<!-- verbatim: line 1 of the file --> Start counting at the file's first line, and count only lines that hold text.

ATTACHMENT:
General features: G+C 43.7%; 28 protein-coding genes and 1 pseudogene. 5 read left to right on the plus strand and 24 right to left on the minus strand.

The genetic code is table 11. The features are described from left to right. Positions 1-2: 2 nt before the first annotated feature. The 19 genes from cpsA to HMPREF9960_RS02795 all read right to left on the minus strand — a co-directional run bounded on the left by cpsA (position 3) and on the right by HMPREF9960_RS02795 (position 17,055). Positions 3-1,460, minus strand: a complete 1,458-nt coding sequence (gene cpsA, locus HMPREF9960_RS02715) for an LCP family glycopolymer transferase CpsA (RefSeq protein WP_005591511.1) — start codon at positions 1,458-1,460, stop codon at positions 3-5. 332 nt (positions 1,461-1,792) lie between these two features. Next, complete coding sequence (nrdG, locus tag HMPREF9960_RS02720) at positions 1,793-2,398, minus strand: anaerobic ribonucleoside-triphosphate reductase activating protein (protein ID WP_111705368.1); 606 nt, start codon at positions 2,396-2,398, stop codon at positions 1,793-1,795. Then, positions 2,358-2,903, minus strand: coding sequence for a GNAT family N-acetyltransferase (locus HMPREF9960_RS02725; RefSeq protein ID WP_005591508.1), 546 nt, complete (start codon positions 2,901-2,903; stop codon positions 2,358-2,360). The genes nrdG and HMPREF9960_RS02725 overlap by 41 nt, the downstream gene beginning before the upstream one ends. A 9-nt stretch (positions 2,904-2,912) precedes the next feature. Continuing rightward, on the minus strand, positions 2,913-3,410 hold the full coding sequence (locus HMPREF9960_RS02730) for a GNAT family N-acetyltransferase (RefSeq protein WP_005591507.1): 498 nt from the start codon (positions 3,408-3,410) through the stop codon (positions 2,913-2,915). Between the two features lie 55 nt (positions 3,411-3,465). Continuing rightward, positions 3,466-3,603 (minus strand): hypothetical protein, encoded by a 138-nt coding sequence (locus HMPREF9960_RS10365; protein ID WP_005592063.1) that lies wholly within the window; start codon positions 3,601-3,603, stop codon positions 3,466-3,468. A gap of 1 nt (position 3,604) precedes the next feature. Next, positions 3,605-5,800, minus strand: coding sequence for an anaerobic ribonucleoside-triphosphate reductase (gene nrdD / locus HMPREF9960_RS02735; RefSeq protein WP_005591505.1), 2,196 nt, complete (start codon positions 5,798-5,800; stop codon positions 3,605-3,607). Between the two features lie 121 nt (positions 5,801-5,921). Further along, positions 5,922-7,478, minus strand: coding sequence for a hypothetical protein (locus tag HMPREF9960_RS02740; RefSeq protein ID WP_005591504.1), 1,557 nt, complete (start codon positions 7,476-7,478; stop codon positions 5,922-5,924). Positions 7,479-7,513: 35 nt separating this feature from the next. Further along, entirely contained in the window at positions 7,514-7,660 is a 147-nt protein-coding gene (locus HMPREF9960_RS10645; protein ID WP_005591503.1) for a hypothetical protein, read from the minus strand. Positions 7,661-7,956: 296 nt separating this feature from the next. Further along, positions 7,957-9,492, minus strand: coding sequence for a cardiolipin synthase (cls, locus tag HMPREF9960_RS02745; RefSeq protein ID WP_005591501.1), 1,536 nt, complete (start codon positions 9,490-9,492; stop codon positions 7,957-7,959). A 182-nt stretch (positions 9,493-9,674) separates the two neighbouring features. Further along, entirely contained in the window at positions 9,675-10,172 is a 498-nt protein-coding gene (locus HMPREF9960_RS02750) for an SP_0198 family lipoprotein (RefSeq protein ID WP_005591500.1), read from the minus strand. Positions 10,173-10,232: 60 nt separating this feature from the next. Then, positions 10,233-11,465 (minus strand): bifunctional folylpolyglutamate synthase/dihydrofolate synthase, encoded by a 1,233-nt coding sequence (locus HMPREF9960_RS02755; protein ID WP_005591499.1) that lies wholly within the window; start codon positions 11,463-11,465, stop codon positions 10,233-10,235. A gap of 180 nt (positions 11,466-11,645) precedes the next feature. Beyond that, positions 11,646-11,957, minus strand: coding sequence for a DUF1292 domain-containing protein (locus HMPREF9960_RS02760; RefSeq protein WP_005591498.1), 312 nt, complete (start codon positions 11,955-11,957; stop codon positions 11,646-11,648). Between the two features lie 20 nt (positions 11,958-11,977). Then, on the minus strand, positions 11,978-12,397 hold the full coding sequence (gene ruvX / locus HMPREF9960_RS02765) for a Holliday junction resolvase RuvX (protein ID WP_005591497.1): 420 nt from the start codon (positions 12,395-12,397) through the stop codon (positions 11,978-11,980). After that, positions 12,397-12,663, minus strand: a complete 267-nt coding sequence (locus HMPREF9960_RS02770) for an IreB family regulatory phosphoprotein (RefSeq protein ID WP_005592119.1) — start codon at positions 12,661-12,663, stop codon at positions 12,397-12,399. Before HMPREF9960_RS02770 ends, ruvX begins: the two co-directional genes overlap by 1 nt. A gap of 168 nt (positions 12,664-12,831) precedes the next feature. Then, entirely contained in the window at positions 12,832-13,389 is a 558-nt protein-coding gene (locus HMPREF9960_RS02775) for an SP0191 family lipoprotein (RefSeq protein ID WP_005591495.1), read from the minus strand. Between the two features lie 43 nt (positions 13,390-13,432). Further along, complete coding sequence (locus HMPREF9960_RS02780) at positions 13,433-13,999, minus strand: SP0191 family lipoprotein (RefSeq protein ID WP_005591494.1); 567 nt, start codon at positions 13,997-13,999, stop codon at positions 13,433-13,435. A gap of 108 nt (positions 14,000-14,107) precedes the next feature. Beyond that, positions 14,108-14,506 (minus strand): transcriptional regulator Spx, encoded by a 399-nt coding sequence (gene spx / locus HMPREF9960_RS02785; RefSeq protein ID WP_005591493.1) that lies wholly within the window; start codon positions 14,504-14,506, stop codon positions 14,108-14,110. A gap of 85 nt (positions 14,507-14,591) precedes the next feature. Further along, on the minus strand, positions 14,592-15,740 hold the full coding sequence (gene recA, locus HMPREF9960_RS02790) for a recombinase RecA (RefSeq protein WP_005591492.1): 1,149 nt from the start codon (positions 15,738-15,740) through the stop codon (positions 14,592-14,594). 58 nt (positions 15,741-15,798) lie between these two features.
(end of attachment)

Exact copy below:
General features: G+C 43.7%; 28 protein-coding genes and 1 pseudogene. 5 read left to right on the plus strand and 24 right to left on the minus strand.